Error on Cross Examination


Smith-Bowman contends that the Government's questions to her character witness were improper because the questions rested upon an assumption of guilt, and that this improper questioning was reversible error.


This court reviews a district court's decision to permit a certain line of cross-examination for abuse of discretion. United States v. Candelaria-Gonzalez, 547 F.2d 291, 294 (5th Cir.1977). In accordance with 28 U.S.C. 2111, first it must be determined whether the Government's questions were improper, and if so, then whether the error was harmful because it affected Smith-Bowman's substantial rights.


The last sentence of Federal Rules of Evidence 405(a) authorizes "inquiry during cross-examination" into "specific instances of conduct." The cross-examination questions at issue here brings forth such specific instances; nevertheless, in Candelaria-Gonzalez, this court found it improper for the Government to ask a character witness if the defendant's reputation would be affected if the defendant were convicted of the alleged crime. Candelaria-Gonzalez, 547 F.2d at 294. This court held that control of the cross-examination of character witness is largely within a trial court's discretion, and that once a defendant places his reputation at issue, the prosecution has wide latitude to pursue the reputation of the accused on cross-examination. Id. at 294. Nevertheless, this court found that the questions at issue were improper because they were based upon an assumption of guilt and therefore struck at the very heart of the presumption of innocence. Id. at 294.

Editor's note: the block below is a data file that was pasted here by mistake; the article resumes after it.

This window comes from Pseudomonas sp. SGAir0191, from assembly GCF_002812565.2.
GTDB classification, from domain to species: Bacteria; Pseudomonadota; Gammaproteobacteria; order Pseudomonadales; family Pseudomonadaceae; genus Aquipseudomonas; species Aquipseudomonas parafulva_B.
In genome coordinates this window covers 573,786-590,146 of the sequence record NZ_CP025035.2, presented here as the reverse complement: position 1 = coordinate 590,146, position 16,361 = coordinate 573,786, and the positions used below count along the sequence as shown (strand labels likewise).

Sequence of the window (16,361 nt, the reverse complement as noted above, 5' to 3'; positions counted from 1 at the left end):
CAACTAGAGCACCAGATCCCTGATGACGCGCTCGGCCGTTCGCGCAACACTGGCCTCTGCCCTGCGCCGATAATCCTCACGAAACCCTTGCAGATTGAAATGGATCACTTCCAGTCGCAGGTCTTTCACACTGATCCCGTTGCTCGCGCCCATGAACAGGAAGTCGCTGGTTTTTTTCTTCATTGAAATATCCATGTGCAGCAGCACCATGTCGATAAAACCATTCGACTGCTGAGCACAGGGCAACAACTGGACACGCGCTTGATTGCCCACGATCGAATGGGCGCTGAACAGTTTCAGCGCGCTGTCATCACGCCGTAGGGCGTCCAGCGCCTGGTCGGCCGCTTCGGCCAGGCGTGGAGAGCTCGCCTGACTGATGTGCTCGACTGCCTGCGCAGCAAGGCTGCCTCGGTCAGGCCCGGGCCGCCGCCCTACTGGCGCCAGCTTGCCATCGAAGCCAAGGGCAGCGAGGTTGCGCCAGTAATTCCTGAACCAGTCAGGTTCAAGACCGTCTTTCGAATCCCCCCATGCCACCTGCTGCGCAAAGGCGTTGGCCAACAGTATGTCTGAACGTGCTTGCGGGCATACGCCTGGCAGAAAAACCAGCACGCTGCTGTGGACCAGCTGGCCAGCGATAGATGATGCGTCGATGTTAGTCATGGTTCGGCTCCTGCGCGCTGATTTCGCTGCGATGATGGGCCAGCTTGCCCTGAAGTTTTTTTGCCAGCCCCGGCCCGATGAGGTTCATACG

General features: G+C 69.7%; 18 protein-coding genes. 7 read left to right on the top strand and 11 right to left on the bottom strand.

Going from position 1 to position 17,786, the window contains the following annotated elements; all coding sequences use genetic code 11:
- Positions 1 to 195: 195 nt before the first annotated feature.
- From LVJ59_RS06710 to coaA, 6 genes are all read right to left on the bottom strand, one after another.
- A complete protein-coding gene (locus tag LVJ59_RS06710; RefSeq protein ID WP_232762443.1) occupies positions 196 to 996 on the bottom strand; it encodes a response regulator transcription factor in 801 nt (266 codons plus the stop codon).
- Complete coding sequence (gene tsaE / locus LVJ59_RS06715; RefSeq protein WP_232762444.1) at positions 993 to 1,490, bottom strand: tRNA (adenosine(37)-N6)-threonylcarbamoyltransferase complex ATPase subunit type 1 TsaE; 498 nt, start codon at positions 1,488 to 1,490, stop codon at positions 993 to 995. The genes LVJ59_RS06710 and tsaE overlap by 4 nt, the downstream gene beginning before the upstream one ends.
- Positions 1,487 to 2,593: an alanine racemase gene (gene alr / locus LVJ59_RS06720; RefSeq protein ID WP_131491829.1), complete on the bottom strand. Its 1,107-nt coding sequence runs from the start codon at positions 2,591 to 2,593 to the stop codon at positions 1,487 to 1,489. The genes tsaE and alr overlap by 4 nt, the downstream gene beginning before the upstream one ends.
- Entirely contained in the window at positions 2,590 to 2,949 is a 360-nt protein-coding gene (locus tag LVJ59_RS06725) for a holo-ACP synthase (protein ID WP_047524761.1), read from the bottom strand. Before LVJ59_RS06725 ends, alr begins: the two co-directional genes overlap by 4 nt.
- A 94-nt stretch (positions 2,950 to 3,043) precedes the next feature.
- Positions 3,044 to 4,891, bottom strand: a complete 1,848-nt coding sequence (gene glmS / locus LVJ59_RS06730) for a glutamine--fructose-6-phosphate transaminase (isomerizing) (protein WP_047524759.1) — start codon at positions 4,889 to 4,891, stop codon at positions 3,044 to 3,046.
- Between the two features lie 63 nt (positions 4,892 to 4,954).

The questions posed to Eddie Nelson in the case at bar are distinguishable from those at issue in Candelaria-Gonzalez because they do not clearly assume Smith-Bowman's guilt. Asking a character witness whether he has heard of some of the defendant's alleged misbehavior is arguably appropriate because if the witness has not heard of that behavior, then he may be perceived by the jury as not attuned to the community and the defendant's reputation, and his effectiveness as a character witness is undermined. Moreover, Smith-Bowman did not contest the allegations that she had committed these acts, instead she contended that the Executive Committee had full knowledge of her use of the account, and it was understood that if she had used the Visa account as a card of convenience then she would reimburse personal expenditures.


Nevertheless, even assuming arguendo that the prosecutor's line of questioning was improper because it incorporated acts that were part of the indictment, that does not mean that the error was harmful. 28 U.S.C. § 2111. The Government argues that this line of questioning did not in and of itself amount to reversible error even in Candelaria-Gonzalez because the reversal in that case was based on the judge's misconduct as well as on the Government's improper cross-examination of the defendant's character witnesses. While the judge's misconduct was at issue in Candelaria-Gonzalez, the Government's argument that the reversal was not primarily based on the improper questioning of the defense witnesses is inaccurate. This court stated that "[t]he convictions ... are due to be reversed for the court's repeated allowance of inherently prejudicial cross-examination by the prosecutor," Candelaria-Gonzalez, 547 F.2d at 295. Thus, in Candelaria-Gonzalez, the repeated improper questioning was enough in and of itself to justify reversal.